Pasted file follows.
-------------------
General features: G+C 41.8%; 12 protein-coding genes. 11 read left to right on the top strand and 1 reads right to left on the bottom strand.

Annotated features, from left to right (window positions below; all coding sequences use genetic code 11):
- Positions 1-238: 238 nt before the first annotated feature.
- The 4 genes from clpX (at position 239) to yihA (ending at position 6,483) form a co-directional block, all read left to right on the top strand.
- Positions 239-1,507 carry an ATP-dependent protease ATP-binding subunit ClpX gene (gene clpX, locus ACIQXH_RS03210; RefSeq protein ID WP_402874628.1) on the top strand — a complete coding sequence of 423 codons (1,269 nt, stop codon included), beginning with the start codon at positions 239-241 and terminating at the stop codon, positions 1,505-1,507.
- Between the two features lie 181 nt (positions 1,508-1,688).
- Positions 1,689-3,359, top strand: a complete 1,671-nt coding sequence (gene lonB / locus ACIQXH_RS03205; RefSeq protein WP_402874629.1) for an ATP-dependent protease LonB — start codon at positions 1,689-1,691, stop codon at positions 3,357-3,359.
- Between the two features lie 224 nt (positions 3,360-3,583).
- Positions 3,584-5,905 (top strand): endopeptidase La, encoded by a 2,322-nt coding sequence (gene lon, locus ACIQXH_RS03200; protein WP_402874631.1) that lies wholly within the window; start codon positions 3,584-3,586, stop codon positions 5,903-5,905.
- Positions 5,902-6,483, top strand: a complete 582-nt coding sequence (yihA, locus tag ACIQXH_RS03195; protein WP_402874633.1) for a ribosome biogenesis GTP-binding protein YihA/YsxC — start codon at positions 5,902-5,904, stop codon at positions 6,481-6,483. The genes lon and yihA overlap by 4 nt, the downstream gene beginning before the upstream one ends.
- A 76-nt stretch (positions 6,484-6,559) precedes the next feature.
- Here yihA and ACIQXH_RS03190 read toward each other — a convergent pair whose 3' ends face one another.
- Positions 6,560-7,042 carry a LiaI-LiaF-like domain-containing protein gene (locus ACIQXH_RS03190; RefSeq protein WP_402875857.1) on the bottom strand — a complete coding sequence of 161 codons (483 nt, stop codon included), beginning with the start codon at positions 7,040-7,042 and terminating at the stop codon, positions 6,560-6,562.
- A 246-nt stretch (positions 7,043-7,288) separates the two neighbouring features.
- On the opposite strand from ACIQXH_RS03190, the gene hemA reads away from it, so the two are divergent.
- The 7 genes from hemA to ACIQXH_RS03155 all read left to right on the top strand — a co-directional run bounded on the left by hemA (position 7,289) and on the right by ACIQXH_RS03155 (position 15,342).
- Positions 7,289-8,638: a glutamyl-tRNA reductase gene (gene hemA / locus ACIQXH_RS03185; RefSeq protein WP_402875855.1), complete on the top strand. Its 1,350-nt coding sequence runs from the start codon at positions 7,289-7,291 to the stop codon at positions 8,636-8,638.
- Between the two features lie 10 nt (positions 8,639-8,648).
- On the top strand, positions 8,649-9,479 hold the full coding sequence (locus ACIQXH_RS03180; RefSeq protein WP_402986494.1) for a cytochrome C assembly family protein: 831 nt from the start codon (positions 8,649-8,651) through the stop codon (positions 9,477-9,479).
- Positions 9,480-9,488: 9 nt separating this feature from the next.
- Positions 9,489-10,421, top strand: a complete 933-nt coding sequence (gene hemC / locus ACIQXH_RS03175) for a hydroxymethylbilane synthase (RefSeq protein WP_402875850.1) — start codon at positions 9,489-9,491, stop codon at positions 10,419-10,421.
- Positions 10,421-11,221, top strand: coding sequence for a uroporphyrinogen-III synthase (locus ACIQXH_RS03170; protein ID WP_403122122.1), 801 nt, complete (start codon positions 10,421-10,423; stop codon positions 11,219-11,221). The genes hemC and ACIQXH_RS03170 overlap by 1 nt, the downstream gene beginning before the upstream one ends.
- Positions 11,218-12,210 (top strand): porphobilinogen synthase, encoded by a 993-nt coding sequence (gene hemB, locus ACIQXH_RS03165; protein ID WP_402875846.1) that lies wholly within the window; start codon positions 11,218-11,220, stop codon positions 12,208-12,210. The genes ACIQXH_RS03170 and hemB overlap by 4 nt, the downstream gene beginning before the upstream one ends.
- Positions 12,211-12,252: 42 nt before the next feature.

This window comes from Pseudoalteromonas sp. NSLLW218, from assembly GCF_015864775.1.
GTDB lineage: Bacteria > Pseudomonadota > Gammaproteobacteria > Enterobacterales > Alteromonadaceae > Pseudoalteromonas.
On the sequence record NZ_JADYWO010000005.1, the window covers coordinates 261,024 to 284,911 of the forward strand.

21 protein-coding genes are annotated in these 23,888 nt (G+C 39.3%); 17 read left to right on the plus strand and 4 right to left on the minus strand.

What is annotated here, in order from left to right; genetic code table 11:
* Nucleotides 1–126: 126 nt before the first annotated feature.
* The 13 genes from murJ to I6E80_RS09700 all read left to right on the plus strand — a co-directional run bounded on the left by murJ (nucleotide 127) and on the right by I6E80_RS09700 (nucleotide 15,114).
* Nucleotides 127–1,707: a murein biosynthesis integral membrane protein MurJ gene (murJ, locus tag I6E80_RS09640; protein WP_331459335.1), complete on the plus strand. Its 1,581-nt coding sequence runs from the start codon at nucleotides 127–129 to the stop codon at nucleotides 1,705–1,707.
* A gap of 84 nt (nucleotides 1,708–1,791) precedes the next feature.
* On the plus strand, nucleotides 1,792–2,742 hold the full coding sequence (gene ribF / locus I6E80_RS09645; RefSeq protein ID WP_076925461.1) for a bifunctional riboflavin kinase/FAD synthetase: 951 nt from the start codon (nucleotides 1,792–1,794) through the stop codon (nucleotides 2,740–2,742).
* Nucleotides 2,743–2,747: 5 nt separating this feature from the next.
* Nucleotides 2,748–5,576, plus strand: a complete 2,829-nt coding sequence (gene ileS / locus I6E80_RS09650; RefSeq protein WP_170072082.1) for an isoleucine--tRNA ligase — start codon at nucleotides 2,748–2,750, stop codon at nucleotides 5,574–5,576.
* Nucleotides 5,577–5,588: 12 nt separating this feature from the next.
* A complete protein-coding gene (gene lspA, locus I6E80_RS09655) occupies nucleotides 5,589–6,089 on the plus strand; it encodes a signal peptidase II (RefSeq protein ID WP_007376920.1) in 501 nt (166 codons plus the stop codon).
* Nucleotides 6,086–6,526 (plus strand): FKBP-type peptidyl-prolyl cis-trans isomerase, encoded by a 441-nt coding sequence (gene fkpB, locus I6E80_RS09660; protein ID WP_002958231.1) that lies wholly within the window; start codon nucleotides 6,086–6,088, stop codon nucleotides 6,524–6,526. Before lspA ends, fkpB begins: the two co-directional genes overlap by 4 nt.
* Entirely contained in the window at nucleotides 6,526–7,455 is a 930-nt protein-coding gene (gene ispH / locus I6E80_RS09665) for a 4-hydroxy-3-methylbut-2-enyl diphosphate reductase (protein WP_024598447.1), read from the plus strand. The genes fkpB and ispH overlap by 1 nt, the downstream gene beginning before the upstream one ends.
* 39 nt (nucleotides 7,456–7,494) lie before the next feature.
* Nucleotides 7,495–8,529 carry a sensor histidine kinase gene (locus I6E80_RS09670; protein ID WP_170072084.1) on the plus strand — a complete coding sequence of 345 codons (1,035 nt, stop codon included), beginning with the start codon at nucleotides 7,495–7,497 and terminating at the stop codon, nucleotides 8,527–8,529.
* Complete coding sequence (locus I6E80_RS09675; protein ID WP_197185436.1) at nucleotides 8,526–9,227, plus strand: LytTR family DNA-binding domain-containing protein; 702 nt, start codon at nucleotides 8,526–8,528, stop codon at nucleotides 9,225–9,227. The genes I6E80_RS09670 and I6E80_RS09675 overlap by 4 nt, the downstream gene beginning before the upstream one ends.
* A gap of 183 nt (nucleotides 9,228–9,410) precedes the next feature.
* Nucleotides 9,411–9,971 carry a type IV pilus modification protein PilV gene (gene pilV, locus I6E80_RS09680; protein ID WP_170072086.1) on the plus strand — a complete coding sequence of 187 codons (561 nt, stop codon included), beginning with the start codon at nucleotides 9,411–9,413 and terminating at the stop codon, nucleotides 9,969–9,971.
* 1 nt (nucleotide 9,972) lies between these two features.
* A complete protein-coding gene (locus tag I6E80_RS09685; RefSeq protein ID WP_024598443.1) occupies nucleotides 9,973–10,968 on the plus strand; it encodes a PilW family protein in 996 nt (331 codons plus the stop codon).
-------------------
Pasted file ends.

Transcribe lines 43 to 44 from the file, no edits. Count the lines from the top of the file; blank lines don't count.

* Complete coding sequence (locus I6E80_RS09675; protein ID WP_197185436.1) at nucleotides 8,526–9,227, plus strand: LytTR family DNA-binding domain-containing protein; 702 nt, start codon at nucleotides 8,526–8,528, stop codon at nucleotides 9,225–9,227. The genes I6E80_RS09670 and I6E80_RS09675 overlap by 4 nt, the downstream gene beginning before the upstream one ends.
* A gap of 183 nt (nucleotides 9,228–9,410) precedes the next feature.